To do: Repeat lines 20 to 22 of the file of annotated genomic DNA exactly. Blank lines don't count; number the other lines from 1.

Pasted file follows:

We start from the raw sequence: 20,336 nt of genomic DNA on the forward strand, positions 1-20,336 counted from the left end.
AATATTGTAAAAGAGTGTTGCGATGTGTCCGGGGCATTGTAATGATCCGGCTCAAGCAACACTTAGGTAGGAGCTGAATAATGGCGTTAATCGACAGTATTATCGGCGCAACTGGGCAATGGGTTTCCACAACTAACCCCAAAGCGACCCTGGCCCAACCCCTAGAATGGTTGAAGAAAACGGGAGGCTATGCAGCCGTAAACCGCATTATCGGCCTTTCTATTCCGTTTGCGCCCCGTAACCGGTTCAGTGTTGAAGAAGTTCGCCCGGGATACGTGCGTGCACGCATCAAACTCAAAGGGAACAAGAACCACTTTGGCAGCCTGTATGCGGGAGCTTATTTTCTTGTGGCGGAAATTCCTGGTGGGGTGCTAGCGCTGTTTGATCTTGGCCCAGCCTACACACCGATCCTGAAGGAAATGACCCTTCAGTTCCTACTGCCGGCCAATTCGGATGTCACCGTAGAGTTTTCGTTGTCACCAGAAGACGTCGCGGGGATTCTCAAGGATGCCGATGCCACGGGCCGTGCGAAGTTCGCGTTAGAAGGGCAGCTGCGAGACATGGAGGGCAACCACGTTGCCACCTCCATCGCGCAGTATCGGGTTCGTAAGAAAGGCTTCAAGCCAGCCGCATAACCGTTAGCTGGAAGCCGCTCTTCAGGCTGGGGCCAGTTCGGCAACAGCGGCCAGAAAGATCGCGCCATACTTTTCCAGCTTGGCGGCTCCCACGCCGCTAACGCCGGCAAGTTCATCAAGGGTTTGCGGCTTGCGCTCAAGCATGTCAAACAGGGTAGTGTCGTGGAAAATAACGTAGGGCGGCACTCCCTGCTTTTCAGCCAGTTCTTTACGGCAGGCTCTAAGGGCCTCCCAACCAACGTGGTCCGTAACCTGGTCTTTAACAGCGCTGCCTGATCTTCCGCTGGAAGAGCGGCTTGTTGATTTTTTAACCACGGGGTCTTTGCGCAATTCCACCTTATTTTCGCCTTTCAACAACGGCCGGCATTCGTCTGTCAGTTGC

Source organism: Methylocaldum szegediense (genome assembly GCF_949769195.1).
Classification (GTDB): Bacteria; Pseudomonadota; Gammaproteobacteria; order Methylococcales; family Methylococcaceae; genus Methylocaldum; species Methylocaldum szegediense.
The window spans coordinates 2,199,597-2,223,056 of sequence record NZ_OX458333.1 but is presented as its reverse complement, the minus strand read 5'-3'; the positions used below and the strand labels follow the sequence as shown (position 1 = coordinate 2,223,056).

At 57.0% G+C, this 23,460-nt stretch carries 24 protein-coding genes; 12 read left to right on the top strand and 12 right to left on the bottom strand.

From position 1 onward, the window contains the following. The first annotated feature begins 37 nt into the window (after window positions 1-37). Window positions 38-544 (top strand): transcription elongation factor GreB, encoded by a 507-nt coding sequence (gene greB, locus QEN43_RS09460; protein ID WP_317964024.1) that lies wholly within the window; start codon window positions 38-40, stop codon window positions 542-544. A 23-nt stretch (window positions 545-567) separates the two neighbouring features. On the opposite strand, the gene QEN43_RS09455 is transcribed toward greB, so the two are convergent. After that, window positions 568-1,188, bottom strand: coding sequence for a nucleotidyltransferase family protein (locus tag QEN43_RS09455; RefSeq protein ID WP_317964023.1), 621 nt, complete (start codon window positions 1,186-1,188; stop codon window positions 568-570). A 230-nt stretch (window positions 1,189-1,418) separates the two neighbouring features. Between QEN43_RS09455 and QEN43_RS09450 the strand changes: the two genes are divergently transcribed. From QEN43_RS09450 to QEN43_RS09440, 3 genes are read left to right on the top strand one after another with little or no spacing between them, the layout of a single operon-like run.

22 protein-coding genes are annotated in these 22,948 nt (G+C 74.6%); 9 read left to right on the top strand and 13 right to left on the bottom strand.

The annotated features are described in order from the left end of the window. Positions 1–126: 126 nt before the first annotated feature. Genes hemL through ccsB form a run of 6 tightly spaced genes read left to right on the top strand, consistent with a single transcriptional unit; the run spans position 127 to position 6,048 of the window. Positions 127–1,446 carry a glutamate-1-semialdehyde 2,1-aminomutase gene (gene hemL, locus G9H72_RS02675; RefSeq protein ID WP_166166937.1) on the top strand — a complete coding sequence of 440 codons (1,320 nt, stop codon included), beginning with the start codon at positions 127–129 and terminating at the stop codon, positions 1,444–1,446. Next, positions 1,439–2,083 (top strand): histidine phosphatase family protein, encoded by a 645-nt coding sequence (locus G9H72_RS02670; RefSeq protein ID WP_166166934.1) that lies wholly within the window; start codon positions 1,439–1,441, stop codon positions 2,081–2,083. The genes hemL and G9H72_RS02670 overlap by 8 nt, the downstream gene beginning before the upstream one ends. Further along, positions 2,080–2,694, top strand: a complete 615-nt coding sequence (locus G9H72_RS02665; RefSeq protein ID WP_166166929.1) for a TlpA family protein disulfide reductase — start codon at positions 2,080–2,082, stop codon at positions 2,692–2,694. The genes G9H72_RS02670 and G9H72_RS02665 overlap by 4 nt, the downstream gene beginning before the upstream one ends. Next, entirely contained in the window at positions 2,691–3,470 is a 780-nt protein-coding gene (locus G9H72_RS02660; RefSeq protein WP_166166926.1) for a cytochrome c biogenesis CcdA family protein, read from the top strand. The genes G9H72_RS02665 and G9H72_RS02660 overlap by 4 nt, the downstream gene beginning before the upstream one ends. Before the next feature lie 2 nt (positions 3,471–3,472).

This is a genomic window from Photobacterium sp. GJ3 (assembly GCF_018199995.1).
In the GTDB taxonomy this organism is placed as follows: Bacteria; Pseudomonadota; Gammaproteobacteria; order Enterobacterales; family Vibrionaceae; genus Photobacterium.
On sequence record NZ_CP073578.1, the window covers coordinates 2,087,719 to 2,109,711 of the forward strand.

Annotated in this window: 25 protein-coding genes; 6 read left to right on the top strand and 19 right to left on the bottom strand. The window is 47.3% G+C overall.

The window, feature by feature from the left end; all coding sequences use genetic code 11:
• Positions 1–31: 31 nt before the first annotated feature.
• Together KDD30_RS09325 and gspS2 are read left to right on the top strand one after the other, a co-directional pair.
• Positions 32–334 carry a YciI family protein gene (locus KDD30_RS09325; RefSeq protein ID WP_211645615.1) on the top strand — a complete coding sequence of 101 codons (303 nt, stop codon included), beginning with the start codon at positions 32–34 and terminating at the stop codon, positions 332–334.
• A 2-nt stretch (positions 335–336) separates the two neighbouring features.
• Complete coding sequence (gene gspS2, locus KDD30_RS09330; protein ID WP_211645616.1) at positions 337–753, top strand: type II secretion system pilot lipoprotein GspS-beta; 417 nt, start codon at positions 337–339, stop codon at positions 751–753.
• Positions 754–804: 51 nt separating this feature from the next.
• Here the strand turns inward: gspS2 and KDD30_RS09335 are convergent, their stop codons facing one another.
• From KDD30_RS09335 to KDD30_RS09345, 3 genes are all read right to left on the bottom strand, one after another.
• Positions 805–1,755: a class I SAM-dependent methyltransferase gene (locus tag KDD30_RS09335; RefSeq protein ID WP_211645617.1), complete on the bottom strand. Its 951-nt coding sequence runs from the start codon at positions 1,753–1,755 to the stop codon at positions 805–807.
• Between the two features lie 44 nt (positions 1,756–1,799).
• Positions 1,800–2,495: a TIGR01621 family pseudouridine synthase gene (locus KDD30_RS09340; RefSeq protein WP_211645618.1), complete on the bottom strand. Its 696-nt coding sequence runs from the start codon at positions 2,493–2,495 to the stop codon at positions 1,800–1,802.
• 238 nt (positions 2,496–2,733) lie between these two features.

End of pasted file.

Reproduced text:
• Positions 754–804: 51 nt separating this feature from the next.
• Here the strand turns inward: gspS2 and KDD30_RS09335 are convergent, their stop codons facing one another.
• From KDD30_RS09335 to KDD30_RS09345, 3 genes are all read right to left on the bottom strand, one after another.